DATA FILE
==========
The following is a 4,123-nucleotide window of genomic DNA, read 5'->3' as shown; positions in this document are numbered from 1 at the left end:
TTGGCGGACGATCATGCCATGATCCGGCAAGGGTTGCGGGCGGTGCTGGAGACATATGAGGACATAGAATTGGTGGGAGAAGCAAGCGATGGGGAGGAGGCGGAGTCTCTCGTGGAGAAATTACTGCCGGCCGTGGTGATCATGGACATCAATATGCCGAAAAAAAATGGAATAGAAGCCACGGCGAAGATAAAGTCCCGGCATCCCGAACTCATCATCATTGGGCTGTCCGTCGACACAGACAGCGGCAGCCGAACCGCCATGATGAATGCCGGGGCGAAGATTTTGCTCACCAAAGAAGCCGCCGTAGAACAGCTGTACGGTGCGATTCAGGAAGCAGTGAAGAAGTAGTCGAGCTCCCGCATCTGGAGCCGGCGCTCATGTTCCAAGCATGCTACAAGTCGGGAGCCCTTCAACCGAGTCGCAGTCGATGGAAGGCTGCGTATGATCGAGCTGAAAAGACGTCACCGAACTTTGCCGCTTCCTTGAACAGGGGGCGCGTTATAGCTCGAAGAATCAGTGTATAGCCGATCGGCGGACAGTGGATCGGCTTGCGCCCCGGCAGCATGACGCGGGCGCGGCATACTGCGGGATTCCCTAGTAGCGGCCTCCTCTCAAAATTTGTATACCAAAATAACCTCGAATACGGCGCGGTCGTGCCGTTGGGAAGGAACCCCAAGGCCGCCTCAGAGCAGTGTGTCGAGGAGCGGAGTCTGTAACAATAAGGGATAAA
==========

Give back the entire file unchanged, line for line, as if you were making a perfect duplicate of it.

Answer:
The following is a 4,123-nucleotide window of genomic DNA, read 5'->3' as shown; positions in this document are numbered from 1 at the left end:
TTGGCGGACGATCATGCCATGATCCGGCAAGGGTTGCGGGCGGTGCTGGAGACATATGAGGACATAGAATTGGTGGGAGAAGCAAGCGATGGGGAGGAGGCGGAGTCTCTCGTGGAGAAATTACTGCCGGCCGTGGTGATCATGGACATCAATATGCCGAAAAAAAATGGAATAGAAGCCACGGCGAAGATAAAGTCCCGGCATCCCGAACTCATCATCATTGGGCTGTCCGTCGACACAGACAGCGGCAGCCGAACCGCCATGATGAATGCCGGGGCGAAGATTTTGCTCACCAAAGAAGCCGCCGTAGAACAGCTGTACGGTGCGATTCAGGAAGCAGTGAAGAAGTAGTCGAGCTCCCGCATCTGGAGCCGGCGCTCATGTTCCAAGCATGCTACAAGTCGGGAGCCCTTCAACCGAGTCGCAGTCGATGGAAGGCTGCGTATGATCGAGCTGAAAAGACGTCACCGAACTTTGCCGCTTCCTTGAACAGGGGGCGCGTTATAGCTCGAAGAATCAGTGTATAGCCGATCGGCGGACAGTGGATCGGCTTGCGCCCCGGCAGCATGACGCGGGCGCGGCATACTGCGGGATTCCCTAGTAGCGGCCTCCTCTCAAAATTTGTATACCAAAATAACCTCGAATACGGCGCGGTCGTGCCGTTGGGAAGGAACCCCAAGGCCGCCTCAGAGCAGTGTGTCGAGGAGCGGAGTCTGTAACAATAAGGGATAAA